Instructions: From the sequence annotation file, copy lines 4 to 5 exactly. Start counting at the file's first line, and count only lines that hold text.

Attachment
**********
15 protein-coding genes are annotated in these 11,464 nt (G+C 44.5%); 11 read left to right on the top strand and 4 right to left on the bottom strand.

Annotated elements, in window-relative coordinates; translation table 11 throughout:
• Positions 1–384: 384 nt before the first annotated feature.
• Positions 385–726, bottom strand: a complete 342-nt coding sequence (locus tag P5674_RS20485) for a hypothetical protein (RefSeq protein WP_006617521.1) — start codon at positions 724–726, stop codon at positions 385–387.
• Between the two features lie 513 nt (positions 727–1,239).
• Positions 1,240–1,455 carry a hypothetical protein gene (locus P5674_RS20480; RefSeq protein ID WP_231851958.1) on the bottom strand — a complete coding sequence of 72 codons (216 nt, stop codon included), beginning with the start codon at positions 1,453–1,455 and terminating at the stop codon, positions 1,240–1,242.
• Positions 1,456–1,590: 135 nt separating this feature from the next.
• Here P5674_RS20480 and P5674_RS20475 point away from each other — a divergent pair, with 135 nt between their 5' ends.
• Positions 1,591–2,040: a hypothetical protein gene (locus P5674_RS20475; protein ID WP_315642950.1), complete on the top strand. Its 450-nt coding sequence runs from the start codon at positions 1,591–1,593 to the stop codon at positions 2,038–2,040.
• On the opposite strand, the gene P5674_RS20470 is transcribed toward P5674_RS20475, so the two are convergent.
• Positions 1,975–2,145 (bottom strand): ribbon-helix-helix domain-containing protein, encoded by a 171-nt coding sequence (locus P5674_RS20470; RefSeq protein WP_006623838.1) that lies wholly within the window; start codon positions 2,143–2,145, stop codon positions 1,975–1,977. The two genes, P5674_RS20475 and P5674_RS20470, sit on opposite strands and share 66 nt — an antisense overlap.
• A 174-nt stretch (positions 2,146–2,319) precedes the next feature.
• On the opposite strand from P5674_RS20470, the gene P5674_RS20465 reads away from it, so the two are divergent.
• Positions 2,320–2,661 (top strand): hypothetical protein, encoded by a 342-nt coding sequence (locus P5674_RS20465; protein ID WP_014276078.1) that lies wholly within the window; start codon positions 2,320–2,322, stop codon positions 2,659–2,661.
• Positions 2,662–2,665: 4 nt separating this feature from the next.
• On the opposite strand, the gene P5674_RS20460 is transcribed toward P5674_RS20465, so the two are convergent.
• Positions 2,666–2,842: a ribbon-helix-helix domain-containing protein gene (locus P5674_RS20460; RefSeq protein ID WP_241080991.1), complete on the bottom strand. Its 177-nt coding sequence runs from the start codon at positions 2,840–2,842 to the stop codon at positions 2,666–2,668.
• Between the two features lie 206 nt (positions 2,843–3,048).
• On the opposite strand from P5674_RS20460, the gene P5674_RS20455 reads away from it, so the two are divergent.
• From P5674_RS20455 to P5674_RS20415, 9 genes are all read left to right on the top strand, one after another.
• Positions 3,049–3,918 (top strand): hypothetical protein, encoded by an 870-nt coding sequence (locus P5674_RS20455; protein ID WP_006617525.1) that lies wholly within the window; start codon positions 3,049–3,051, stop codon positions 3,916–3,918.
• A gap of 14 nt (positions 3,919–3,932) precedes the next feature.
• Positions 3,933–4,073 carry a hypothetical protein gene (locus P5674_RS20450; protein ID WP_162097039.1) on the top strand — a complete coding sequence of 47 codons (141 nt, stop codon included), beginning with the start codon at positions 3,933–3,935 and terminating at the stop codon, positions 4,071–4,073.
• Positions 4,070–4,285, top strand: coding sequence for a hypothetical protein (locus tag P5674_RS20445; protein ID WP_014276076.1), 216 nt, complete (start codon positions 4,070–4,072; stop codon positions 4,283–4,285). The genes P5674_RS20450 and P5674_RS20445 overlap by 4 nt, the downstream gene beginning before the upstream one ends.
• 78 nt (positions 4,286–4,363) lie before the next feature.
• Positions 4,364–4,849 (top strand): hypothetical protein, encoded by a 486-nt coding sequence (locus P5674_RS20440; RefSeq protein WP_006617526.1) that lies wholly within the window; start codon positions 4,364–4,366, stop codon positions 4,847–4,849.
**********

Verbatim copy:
• Positions 385–726, bottom strand: a complete 342-nt coding sequence (locus tag P5674_RS20485) for a hypothetical protein (RefSeq protein WP_006617521.1) — start codon at positions 724–726, stop codon at positions 385–387.
• Between the two features lie 513 nt (positions 727–1,239).